All those times you laughed about the west coast rain, the grey skies, the foggy mornings, afternoons and evenings… We kept quiet because  while we envied your days of cloudless blue, we didn’t really envy your frigid car-won’t-start winter mornings or your itchy bug-bitten summer evenings.

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But now? Well, we don’t really know what you’re talking about.

However, if you’re searching for a peaceful place to contemplate the spring thaw, you’re always welcome to wait it out in our guest room.

Toast and honey on the house!

Nicholas B photos

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A few years ago I attending a thrice-weekly workout program with a solid Serbian named Svetlana. Embracing her was like hugging a tree.

Her name in fact was Suzana but in my mind she was better suited to ‘Svetlana.’  When asked if her family members had spent any time in the army she replied, “Loyse, we were the army.”

Her exercise program was called GI Jane Boot Camp, her company was called MYA Fitness. I asked another hapless question: Why MYA?

“Loyse, I’m gonna get you to move your a**!”

Got it. Ma’am.

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Well now, that was then, this is now.

Meet my new personal trainers.

They bark at me, just like Svetlana, and they have no patience for the fact that I continue to be woefully out of shape. Let’s go! Let’s go! Let’s go!

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So just about every morning we tackle a walk out the door, down our driveway, past the mailboxes and further down to the water.

This brand new set of stairs was constructed last spring by the municipality. I don’t know what it replaced but I know I’m one of the few users. It’s not exactly for the faint of heart and certainly scared me off for a while.

This set of stairs is one of two, the second half that takes one down to the water.


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And this is the other, the set that takes one back up to the road. I’m standing on the small patch of level land between the two.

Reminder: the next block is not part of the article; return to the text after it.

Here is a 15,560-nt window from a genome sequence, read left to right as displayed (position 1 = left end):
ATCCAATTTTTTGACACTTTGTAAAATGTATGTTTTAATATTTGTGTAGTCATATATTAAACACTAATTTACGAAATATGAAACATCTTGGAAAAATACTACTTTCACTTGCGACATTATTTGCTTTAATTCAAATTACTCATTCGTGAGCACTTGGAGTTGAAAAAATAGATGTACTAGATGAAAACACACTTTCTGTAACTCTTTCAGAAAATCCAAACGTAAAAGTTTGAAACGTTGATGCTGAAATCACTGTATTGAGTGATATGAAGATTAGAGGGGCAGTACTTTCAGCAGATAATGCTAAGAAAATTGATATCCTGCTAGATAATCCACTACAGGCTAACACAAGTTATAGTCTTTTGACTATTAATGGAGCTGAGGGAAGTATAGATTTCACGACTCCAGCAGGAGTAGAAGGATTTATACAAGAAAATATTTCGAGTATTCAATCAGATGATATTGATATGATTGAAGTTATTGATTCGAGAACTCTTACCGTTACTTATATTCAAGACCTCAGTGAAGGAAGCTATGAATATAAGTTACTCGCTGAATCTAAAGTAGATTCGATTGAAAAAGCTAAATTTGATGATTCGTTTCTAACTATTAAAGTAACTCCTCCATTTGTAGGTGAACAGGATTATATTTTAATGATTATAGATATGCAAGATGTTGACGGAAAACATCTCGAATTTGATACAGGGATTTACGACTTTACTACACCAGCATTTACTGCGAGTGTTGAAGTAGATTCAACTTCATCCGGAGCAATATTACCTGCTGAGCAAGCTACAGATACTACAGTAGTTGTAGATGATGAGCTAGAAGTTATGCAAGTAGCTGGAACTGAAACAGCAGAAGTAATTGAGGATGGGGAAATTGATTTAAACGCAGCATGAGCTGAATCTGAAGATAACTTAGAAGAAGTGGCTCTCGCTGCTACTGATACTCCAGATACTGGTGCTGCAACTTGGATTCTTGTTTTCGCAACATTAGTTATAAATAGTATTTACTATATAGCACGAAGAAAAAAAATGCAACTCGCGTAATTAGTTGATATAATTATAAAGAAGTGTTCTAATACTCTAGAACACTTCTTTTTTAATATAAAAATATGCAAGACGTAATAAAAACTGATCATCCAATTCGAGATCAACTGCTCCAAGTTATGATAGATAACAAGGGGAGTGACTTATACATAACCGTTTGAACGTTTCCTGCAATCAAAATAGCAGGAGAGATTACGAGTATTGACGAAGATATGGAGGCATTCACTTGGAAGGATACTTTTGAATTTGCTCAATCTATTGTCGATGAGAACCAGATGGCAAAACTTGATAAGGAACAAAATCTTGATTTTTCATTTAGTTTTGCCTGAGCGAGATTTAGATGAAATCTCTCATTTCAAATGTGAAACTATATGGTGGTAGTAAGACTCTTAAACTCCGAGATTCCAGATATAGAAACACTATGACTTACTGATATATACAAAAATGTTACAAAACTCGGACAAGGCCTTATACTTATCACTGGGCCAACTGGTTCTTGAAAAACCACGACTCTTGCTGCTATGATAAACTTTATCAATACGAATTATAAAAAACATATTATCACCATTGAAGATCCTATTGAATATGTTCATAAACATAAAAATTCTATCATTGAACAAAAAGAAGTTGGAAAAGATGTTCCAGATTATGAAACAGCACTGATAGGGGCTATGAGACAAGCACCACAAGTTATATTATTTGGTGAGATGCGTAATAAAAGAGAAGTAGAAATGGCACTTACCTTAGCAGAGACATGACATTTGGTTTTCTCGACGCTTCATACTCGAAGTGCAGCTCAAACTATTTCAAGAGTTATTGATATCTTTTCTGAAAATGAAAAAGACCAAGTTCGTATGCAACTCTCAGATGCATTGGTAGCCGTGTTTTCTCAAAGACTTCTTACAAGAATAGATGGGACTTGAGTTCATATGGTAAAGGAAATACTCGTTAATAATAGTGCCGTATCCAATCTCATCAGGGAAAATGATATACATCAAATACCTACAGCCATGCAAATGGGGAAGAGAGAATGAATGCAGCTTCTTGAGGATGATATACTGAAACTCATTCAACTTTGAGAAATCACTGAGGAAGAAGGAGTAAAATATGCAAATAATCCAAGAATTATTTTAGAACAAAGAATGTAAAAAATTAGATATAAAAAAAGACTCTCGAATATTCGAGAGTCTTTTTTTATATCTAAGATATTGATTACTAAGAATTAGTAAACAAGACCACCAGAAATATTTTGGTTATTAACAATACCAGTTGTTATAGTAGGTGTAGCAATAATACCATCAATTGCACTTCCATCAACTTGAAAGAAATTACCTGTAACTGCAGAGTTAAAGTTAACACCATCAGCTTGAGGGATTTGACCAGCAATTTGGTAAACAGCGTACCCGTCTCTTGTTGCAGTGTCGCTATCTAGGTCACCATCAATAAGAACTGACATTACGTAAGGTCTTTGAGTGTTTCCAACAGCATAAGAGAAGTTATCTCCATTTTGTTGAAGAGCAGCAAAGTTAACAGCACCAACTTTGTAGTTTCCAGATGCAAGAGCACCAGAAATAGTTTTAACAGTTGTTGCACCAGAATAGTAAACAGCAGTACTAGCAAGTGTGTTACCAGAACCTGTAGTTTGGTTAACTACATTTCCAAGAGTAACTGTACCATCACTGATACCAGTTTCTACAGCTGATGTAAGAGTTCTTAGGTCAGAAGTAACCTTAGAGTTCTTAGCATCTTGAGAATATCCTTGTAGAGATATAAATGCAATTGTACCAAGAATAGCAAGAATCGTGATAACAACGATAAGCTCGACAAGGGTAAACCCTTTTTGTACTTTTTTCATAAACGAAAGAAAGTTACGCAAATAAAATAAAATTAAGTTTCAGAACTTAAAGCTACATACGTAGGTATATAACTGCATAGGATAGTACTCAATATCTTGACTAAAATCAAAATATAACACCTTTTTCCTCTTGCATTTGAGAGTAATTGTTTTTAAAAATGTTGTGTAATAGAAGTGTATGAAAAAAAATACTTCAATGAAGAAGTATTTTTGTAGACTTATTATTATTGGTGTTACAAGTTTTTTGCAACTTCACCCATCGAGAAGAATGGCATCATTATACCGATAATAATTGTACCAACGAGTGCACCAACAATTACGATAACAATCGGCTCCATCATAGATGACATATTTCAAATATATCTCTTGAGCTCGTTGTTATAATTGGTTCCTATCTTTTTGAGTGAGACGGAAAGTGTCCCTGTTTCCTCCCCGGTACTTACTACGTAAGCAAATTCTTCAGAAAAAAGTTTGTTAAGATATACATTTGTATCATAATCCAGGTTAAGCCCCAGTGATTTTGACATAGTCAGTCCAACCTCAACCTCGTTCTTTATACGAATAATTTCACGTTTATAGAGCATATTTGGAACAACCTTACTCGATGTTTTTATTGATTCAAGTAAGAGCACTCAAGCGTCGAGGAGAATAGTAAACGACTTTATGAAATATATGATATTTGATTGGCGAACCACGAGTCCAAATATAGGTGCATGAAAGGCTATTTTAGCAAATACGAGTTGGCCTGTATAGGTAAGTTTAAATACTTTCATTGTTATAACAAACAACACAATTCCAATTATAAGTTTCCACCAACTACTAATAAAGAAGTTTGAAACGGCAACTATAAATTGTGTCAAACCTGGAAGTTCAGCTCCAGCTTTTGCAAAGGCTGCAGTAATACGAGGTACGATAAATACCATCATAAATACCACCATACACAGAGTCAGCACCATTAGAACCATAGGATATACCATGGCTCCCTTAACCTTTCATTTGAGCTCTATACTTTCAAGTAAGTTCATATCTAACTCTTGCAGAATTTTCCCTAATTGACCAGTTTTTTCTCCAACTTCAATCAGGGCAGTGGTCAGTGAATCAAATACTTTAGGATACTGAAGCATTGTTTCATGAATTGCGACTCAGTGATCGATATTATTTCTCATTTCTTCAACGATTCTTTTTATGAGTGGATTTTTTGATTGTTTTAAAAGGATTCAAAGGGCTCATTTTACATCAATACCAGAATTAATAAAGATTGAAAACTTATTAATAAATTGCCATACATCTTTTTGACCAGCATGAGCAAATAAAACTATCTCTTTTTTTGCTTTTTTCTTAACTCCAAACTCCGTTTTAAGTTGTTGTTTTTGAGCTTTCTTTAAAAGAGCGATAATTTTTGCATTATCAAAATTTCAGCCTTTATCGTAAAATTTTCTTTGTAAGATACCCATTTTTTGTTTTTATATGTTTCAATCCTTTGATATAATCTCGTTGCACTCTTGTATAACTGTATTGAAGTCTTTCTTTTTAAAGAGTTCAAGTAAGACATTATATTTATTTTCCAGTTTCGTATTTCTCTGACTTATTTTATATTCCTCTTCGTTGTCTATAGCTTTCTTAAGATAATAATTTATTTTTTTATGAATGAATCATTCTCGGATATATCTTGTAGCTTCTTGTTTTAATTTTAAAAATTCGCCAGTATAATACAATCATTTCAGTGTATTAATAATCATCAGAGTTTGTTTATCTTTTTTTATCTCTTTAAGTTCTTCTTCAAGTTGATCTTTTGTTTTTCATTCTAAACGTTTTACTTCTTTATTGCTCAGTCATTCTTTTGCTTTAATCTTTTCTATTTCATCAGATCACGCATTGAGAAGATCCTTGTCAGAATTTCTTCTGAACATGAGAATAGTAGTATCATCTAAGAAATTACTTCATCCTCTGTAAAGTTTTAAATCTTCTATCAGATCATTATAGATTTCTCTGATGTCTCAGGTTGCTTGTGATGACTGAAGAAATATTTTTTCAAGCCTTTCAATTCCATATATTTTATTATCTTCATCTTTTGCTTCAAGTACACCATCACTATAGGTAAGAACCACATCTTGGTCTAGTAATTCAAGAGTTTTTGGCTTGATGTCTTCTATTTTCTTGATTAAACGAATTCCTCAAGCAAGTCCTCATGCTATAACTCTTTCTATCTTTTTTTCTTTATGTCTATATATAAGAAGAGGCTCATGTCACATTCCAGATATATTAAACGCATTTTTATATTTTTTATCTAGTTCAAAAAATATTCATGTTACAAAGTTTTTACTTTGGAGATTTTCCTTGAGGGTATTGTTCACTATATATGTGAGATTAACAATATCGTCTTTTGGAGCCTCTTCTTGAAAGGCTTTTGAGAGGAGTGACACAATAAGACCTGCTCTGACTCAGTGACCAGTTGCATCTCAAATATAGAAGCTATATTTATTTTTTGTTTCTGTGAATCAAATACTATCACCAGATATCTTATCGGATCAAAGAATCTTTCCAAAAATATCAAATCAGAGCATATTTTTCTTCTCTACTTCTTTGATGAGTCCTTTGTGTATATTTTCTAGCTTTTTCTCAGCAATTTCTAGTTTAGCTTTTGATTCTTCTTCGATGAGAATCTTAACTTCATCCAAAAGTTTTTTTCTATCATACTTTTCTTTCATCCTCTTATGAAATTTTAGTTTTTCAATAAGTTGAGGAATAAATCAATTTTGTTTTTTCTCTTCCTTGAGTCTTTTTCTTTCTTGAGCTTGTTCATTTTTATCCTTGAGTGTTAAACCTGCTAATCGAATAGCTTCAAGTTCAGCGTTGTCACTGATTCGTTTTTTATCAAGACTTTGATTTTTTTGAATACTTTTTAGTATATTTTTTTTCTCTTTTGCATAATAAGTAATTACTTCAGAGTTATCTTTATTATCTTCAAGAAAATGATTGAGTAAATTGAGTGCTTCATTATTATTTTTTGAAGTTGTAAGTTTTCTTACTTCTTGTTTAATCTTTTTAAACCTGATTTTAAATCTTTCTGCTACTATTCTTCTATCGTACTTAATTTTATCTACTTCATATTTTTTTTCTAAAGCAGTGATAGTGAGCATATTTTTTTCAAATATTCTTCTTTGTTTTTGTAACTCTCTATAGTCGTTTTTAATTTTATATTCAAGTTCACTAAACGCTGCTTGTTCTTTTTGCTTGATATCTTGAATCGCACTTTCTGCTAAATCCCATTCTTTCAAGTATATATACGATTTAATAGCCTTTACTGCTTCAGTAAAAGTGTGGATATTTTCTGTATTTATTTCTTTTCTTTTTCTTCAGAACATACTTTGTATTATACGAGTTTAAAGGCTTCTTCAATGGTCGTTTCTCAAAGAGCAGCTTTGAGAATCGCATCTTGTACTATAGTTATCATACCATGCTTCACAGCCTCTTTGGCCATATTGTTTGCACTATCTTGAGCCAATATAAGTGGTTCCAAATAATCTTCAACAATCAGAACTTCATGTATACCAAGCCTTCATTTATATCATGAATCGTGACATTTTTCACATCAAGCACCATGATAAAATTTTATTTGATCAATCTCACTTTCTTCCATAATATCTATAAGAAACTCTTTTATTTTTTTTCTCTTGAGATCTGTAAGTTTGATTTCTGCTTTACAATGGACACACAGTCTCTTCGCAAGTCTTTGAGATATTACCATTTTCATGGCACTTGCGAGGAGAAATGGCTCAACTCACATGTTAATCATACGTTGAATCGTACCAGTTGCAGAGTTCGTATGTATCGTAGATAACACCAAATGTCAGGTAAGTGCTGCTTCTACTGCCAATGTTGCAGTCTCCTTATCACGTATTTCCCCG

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And here’s the coach. Come on, Loyse. Let’s go let’s go let’s go. I want you to move your a**!

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Done for today.

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At Christmas time or her birthday or when I needed a break I’d bring Svetlana some treats. And on rare but very pleasant mornings after class she’d make us thick Turkish coffee the way she’d learned from her mother and we’d sip and listen to a few guarded stories about life in the homeland. And the reasons for the move to Canada were pretty clear — a better life for herself and her family.

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As for me and my trainers, after we’ve completed the final upward hike on the drive we enjoy some treats as well. A nice cappuccino for me and some butcher discards for the coaches, who then settle in for a nap.

Life in the homeland is pretty good.

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Keeping cool

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How do you manage your stress?

Do you nibble your nails? Bite the heads off unsuspecting passersby? Seek solitary solace?

Some people, of course, manage to go through life without any obvious evidence of ever being touched by the blight of nervous tension.

My father is one of those saints. I have not ever once seen him lose his cool about anything.

A couple of soggy Manitoba summers ago, Dad was determined to get his meagre crop of wheat off the field and out for sale. Maybe he would have gotten a couple hundred bucks. Maybe. But since when has making money had anything to do with farming?

I digress.

So Dad swathed the field with the tractor a couple of times, creating thin rolls of the wheat stalks, enabling it to dry in the summer heat.

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Except it was the summer of the everlasting rain cloud. The rain fell, the wheat sat. The structure of the swaths kept the wheat from rotting on the ground but dryness was hard come by that year.

Dad waited and waited, the wheat was finally dry enough and he swapped out the swather for the combine. Up and down the fields with this noisy machine which separates the wheat kernels from the stalks (which later become bales of straw).